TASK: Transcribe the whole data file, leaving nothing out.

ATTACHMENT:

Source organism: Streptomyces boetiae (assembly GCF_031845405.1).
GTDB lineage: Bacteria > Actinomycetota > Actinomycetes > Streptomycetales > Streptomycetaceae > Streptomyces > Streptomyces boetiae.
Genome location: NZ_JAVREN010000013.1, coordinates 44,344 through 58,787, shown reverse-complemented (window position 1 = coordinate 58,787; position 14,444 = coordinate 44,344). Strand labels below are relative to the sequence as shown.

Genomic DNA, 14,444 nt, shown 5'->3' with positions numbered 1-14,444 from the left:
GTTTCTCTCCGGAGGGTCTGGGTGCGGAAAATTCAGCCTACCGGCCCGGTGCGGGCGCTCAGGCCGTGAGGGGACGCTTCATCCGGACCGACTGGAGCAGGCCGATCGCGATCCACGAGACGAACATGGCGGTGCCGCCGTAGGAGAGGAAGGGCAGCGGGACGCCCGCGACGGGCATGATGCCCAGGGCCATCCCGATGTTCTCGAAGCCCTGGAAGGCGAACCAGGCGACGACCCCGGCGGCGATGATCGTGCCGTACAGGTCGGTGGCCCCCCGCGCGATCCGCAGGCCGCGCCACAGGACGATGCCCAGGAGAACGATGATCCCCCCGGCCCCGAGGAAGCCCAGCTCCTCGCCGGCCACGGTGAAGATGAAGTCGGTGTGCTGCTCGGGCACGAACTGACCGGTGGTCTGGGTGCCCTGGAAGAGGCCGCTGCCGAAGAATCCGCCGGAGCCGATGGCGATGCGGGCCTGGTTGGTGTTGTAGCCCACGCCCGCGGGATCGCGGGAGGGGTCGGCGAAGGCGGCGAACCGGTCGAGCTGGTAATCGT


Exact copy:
Source organism: Streptomyces boetiae (assembly GCF_031845405.1).
GTDB lineage: Bacteria > Actinomycetota > Actinomycetes > Streptomycetales > Streptomycetaceae > Streptomyces > Streptomyces boetiae.
Genome location: NZ_JAVREN010000013.1, coordinates 44,344 through 58,787, shown reverse-complemented (window position 1 = coordinate 58,787; position 14,444 = coordinate 44,344). Strand labels below are relative to the sequence as shown.

Genomic DNA, 14,444 nt, shown 5'->3' with positions numbered 1-14,444 from the left:
GTTTCTCTCCGGAGGGTCTGGGTGCGGAAAATTCAGCCTACCGGCCCGGTGCGGGCGCTCAGGCCGTGAGGGGACGCTTCATCCGGACCGACTGGAGCAGGCCGATCGCGATCCACGAGACGAACATGGCGGTGCCGCCGTAGGAGAGGAAGGGCAGCGGGACGCCCGCGACGGGCATGATGCCCAGGGCCATCCCGATGTTCTCGAAGCCCTGGAAGGCGAACCAGGCGACGACCCCGGCGGCGATGATCGTGCCGTACAGGTCGGTGGCCCCCCGCGCGATCCGCAGGCCGCGCCACAGGACGATGCCCAGGAGAACGATGATCCCCCCGGCCCCGAGGAAGCCCAGCTCCTCGCCGGCCACGGTGAAGATGAAGTCGGTGTGCTGCTCGGGCACGAACTGACCGGTGGTCTGGGTGCCCTGGAAGAGGCCGCTGCCGAAGAATCCGCCGGAGCCGATGGCGATGCGGGCCTGGTTGGTGTTGTAGCCCACGCCCGCGGGATCGCGGGAGGGGTCGGCGAAGGCGGCGAACCGGTCGAGCTGGTAATCGT